A solar sail prepares to capture the solar wind in the vacuum of space

A solar sail prepares to capture the solar wind in the vacuum of space

toNASA is preparing to launch a solar sail spacecraft later this month. Using a new mast made of lightweight polymer composites, the Advanced Composite Solar Sail System (ACS3) was used to Advanced composite solar sail system) It is scheduled to take off on April 24.

Header GIF: A representation of the ACS3 composite solar sail system deployed in space. (NASA)

the Solar sails It is part of those technologies whose basic principle is magical. We often talk about this or that concept in terms of metaphors or analogies, but solar sails do not need that. In fact, not only do they resemble land-based sailboats, they operate on exactly the same principle.

The differences are clear. Sailboats move on the water and are propelled by the wind. Solar sails move in a vacuum, propelled by it Solar wind From the Sun, a plasma flow consisting mainly of protons and electrons that is constantly emitted from the Sun at different speeds and densities. Practically speaking, it could be harnessed in much the same way as our atmospheric winds. Like a sailboat, a solar sail can sail in front of the solar wind, move, and do just about anything.

An artist's rendering of NASA's advanced composite solar sail system in orbit as the sun passes Earth's horizon. (NASA/Aero Animation/Ben Schweigart)

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One big difference is that solar sails don't have much acceleration power, because the pressure of the solar wind over a small area is roughly equivalent to the weight of a piece of writing paper. However, a solar sail does not require fuel and can accelerate indefinitely. The hardest part is making a spacecraft light enough with a large enough sail to be usable.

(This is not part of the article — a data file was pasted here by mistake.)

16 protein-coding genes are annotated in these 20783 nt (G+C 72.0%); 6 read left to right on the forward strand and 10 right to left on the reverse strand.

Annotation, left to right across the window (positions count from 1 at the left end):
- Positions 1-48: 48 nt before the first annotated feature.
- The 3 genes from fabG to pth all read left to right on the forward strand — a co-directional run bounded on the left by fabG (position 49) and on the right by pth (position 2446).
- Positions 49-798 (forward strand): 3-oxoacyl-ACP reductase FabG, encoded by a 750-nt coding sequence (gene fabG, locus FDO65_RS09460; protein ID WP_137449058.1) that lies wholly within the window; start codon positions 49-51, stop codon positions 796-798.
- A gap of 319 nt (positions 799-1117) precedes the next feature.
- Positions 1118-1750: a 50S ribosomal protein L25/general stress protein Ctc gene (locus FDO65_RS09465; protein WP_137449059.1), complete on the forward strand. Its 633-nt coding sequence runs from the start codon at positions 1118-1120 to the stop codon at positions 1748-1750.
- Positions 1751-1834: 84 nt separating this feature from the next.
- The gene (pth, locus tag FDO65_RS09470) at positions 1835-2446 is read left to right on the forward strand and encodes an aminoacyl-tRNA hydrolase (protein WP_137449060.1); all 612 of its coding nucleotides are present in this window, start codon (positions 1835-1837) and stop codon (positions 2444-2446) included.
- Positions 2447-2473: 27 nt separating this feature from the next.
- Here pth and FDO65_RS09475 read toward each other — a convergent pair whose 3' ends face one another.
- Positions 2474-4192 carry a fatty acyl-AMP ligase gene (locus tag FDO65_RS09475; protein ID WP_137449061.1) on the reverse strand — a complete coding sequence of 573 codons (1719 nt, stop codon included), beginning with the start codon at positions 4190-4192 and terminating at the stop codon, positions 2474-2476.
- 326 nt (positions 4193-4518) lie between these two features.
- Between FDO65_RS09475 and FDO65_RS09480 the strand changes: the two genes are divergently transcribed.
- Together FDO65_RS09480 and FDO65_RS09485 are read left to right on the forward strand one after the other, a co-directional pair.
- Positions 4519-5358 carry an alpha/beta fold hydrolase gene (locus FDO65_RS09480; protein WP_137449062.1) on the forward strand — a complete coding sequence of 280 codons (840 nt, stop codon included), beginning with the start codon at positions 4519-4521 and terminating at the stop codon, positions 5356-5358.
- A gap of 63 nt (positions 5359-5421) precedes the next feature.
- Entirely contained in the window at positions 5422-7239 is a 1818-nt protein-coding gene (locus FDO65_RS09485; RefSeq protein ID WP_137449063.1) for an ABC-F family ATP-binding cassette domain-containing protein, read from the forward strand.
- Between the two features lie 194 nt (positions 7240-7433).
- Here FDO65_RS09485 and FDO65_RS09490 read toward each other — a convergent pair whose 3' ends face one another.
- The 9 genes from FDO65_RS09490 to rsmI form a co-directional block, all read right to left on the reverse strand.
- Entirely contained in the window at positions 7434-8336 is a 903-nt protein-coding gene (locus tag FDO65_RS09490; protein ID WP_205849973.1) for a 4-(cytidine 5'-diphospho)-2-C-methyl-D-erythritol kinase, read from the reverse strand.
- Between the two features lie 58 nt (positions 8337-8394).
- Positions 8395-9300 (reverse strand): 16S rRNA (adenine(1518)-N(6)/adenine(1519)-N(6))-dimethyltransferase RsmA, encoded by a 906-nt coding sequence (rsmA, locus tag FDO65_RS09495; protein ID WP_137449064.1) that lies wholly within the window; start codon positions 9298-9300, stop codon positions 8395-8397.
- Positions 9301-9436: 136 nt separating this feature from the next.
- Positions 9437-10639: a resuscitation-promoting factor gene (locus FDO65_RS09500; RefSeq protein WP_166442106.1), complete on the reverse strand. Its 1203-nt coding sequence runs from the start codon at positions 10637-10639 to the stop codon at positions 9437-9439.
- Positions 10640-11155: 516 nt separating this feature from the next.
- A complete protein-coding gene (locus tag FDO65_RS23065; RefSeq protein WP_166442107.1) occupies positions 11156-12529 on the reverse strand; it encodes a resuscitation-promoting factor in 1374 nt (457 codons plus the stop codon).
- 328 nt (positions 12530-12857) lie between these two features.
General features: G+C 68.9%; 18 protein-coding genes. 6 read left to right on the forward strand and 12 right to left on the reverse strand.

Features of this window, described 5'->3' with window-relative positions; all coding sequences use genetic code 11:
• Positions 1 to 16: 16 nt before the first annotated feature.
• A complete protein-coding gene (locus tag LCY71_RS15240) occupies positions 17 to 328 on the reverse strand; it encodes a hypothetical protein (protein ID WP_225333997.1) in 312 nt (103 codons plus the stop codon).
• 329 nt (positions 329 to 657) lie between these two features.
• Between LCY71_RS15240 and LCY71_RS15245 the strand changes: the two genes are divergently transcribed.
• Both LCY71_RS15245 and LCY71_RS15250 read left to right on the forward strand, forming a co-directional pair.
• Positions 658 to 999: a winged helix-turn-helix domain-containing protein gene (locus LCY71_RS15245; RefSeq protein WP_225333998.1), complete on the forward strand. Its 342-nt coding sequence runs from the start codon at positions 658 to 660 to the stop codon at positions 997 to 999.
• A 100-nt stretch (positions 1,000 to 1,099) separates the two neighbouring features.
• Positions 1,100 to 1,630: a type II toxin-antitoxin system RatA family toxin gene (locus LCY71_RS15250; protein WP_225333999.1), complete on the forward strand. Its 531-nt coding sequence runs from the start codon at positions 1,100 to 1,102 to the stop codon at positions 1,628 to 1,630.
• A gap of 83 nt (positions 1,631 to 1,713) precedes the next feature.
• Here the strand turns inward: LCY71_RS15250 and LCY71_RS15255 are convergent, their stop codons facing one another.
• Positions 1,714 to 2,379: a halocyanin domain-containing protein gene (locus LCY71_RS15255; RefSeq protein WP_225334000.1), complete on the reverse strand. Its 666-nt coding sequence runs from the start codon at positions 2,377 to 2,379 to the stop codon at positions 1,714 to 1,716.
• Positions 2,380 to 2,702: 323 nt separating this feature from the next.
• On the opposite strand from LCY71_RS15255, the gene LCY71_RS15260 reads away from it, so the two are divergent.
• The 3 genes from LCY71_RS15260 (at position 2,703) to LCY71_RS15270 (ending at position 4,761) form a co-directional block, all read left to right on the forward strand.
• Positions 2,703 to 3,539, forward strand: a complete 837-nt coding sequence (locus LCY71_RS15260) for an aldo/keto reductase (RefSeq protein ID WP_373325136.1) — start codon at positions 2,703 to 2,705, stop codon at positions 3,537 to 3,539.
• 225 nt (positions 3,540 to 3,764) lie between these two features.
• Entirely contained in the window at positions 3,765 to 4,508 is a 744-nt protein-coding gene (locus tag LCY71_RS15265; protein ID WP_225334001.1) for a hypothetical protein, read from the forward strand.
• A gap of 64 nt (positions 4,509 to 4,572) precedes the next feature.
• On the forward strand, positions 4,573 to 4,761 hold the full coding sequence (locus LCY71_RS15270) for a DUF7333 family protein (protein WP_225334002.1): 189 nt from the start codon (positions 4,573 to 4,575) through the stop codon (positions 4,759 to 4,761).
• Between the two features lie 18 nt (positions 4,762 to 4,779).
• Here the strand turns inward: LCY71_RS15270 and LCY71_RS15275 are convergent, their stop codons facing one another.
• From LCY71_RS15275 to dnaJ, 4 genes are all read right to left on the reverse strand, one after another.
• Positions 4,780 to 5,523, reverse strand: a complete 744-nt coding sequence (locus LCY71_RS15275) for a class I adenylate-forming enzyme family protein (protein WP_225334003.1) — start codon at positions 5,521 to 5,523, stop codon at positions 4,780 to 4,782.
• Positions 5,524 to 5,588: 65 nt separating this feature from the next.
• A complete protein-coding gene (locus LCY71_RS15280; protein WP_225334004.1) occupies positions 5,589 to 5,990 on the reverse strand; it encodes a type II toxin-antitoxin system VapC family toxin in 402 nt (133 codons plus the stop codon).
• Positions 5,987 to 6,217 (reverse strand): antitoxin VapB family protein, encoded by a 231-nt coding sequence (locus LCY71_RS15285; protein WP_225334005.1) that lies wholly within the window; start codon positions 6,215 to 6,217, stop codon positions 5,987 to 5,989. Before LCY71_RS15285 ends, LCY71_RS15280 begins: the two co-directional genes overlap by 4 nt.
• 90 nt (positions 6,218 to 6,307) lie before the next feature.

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The sail itself is not that complicated. Since the 1960s, Mylar plastic films have proven themselves. The real problem lies in… Mutations Used to hold sails in position.

This artistic depiction shows the Advanced Composite Solar Sail System spacecraft sailing through space using energy from the sun. (NASA/Aero Animation/Ben Schweigart)

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According to Keats Wilkie, principal investigator for the Advanced Composite Solar Sail System mission on… Langley Research Centre (United State) :

Booms tend to be heavy and metallic or made of light, bulky materials, which are not suitable for today's small spacecraft. Solar sails need very large, stable booms that are lightweight and can be folded compactly. The arms of this sail are tube-shaped and can be crushed and rolled like a tape measure into a small package while providing all the benefits of composite materials, such as reduced flexing and sagging during temperature changes.

The new flexible polymer-carbon composite electrode is coupled to CubeSat Of twelve units (12U) built by NanoAvionics.

An engineer inspects cubesats for an advanced composite solar sail system. (NASA/Brandon Torres)

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After launching the mission aboard A Electronic missile From Rocket Lab from the company's Launch Complex 1 in Mahia, New Zealand, the spacecraft will sit on a pad Sun-synchronous orbit At an altitude of about 1,000 kilometers the sail will be deployed in about 25 minutes to cover an area of ​​80 square metres, with the boom extending from the size of a hand to 7 meters in length. Once deployed, the sail will adjust the spacecraft's orbit by orienting itself relative to the solar wind.

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If the test mission proves successful, it could pave the way for more ambitious designs, including sails with a surface area of ​​up to 2,000 square metres, or half the size of a football field.

According to Rudy Aquilina, project manager for the Solar Sail mission at NASA Research Center Souls :

This technology stimulates the imagination and reinterprets the idea of ​​sailing and applies it to space travel. Demonstrating the capabilities of lightweight composite solar sails and booms is the next step in using this technology to inspire future missions.

It was announced on the NASA website: NASA's next generation solar sail technology is ready for launch.

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